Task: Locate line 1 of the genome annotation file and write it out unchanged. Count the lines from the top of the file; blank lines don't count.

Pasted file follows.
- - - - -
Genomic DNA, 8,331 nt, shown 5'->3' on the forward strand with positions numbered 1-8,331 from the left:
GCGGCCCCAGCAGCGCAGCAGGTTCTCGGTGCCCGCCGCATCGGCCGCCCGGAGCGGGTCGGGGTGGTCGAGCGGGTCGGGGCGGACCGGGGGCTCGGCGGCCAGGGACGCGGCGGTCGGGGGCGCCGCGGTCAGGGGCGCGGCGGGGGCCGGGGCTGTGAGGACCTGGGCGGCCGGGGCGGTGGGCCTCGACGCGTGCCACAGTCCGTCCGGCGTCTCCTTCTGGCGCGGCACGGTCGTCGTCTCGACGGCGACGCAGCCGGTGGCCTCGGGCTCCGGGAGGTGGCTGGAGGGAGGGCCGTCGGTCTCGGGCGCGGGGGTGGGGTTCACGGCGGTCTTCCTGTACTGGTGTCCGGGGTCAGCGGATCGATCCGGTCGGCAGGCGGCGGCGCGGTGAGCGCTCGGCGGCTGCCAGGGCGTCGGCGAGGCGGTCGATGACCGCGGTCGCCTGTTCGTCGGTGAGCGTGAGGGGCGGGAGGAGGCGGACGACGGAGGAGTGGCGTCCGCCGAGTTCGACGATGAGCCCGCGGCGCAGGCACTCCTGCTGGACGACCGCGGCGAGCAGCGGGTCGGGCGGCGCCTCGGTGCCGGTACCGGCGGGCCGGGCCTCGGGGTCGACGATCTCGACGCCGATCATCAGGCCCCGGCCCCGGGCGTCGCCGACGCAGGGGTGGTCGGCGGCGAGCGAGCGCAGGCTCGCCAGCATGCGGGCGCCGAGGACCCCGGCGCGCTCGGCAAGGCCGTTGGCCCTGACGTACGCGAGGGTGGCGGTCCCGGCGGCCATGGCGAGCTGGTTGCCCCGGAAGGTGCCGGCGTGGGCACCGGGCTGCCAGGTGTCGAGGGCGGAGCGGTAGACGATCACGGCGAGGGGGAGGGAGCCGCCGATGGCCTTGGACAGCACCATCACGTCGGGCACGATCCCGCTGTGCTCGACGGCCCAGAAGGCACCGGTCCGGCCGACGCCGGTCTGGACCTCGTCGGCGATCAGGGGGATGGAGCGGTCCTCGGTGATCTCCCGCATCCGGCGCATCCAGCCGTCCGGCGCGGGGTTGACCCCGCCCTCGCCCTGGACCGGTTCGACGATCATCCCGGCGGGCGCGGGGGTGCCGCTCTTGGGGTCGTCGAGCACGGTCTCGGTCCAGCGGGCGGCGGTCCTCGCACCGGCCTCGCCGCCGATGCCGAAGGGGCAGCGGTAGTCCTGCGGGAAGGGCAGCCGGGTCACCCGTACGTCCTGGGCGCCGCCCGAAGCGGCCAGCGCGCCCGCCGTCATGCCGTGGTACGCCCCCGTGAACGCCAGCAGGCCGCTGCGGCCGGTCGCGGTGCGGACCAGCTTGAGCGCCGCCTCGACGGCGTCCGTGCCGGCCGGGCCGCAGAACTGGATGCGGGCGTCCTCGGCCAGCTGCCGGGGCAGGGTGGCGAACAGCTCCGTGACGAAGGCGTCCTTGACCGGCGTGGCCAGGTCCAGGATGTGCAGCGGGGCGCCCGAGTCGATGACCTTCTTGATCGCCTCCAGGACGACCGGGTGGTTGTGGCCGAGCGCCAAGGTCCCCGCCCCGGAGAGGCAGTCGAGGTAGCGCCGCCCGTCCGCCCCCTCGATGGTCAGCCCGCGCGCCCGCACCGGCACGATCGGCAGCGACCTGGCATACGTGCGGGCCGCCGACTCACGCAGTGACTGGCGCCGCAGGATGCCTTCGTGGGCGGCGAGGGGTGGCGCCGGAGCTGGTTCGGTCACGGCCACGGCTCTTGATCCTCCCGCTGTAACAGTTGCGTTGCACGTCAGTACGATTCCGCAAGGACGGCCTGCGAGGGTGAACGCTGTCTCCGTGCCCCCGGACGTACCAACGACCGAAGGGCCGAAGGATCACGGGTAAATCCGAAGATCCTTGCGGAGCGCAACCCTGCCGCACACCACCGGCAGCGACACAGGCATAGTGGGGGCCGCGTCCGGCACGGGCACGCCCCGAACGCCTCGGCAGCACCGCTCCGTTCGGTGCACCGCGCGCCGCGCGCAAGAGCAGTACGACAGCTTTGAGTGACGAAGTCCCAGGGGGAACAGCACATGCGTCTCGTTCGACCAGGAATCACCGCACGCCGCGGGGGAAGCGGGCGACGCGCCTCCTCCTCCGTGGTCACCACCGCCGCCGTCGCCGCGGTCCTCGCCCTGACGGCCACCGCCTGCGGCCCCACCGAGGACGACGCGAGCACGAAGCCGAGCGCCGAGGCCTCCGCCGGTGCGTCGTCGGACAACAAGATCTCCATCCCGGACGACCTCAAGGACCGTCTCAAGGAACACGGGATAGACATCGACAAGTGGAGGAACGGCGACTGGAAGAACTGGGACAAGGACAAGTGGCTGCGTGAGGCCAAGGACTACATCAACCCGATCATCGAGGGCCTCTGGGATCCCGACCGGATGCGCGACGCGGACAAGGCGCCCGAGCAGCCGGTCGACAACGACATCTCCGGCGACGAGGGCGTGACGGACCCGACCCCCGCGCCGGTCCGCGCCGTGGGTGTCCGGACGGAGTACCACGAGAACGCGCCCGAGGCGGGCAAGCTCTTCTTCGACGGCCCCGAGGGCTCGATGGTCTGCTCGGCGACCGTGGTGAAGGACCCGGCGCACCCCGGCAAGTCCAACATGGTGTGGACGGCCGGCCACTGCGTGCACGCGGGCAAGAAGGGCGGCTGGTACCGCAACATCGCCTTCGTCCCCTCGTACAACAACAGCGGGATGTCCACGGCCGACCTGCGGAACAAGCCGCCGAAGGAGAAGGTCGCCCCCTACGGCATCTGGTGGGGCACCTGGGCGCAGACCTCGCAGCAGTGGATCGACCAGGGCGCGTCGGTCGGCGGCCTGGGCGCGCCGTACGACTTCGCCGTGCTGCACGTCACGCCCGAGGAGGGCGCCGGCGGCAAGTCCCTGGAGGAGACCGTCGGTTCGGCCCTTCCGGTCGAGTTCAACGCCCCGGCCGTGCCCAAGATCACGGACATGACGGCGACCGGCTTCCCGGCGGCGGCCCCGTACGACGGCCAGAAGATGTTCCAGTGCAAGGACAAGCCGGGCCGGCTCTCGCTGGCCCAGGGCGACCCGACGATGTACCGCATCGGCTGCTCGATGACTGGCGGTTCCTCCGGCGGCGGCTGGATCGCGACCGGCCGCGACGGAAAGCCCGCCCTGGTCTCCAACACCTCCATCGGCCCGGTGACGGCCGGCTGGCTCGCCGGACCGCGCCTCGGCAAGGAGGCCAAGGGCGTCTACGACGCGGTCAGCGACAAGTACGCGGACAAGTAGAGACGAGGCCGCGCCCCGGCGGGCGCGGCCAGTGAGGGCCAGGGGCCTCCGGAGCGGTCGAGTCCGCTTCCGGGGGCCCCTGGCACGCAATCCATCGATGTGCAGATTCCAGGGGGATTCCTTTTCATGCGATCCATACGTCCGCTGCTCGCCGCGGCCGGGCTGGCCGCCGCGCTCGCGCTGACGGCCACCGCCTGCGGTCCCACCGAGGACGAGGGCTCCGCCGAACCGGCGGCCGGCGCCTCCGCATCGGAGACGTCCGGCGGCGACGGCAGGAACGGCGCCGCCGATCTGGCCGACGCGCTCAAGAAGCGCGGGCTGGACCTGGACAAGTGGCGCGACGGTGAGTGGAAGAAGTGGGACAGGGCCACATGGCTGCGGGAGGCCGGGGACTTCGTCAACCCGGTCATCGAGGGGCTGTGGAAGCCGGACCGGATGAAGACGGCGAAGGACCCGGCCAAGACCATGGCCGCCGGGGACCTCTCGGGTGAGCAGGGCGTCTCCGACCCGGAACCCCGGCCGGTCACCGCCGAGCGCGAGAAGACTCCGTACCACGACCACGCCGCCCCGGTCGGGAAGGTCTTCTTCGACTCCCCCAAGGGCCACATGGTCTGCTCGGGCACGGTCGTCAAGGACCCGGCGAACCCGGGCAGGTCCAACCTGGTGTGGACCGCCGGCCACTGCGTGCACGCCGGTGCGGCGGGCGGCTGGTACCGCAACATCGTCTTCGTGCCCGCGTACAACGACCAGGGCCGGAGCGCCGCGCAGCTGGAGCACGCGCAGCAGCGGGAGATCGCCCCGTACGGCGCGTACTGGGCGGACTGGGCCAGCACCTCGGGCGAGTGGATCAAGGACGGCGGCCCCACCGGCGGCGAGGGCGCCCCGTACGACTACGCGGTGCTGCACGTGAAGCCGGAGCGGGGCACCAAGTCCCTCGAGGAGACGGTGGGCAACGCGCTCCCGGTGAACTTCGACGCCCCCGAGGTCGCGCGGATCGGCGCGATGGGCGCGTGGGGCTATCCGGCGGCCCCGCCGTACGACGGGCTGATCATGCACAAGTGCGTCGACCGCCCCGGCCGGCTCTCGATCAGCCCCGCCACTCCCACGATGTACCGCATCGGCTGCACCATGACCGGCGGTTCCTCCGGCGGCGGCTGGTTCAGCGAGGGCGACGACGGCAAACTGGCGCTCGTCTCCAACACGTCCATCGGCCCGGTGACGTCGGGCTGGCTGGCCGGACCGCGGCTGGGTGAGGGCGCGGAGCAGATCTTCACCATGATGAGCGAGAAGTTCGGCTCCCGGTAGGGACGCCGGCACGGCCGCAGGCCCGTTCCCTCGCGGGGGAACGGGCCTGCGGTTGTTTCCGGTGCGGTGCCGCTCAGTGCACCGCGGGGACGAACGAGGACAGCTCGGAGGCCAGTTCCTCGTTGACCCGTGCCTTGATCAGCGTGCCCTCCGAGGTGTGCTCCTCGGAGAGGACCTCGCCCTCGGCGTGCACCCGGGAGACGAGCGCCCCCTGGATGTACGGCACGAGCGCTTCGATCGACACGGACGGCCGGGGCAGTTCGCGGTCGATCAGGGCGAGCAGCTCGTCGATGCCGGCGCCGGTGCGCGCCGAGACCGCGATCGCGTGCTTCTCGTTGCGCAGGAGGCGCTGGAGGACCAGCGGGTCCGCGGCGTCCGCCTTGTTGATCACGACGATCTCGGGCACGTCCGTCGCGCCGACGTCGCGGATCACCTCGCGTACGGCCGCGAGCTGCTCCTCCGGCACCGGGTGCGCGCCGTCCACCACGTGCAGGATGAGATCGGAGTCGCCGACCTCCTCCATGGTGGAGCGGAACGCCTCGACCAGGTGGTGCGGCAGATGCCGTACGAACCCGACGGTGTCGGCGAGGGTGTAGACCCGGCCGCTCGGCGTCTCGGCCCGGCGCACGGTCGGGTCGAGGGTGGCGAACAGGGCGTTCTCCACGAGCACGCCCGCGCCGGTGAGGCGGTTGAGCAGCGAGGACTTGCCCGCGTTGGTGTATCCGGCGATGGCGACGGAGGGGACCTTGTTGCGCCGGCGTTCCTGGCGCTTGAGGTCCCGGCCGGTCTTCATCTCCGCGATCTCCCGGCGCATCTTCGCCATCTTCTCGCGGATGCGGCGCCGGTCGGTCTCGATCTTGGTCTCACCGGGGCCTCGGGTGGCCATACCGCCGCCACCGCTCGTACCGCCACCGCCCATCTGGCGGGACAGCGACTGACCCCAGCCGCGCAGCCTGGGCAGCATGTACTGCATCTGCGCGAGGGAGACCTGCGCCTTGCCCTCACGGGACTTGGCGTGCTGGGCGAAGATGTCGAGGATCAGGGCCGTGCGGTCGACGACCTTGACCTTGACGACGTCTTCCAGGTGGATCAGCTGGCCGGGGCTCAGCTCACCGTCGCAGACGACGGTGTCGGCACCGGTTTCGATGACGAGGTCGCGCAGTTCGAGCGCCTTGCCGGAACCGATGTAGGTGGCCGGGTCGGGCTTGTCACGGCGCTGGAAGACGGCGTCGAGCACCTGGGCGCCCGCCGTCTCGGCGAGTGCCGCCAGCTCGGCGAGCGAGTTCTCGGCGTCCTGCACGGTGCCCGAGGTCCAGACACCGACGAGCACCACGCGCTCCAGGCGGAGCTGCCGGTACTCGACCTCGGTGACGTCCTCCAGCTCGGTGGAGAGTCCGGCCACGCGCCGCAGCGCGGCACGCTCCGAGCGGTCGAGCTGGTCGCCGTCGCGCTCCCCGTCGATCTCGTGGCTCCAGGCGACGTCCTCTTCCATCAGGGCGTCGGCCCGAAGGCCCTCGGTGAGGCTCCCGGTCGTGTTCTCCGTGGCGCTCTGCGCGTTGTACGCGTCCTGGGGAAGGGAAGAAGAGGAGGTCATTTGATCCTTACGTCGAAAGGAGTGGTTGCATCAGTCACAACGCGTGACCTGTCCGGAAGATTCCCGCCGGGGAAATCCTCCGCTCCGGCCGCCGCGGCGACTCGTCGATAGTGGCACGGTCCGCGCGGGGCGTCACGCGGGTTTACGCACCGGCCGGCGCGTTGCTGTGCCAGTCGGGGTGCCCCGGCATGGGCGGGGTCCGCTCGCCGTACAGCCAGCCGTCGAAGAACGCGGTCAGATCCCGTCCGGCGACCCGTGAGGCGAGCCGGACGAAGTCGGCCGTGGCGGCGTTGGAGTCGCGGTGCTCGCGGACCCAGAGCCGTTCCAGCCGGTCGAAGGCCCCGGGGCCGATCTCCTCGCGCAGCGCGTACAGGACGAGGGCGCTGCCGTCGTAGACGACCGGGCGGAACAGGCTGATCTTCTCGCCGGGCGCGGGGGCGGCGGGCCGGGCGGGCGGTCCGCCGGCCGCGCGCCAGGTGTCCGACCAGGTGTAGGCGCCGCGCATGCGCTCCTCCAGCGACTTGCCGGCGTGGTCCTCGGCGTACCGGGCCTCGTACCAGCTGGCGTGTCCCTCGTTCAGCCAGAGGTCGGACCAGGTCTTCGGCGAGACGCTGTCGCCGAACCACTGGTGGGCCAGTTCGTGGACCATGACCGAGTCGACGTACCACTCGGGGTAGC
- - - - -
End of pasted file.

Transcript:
Genomic DNA, 8,331 nt, shown 5'->3' on the forward strand with positions numbered 1-8,331 from the left: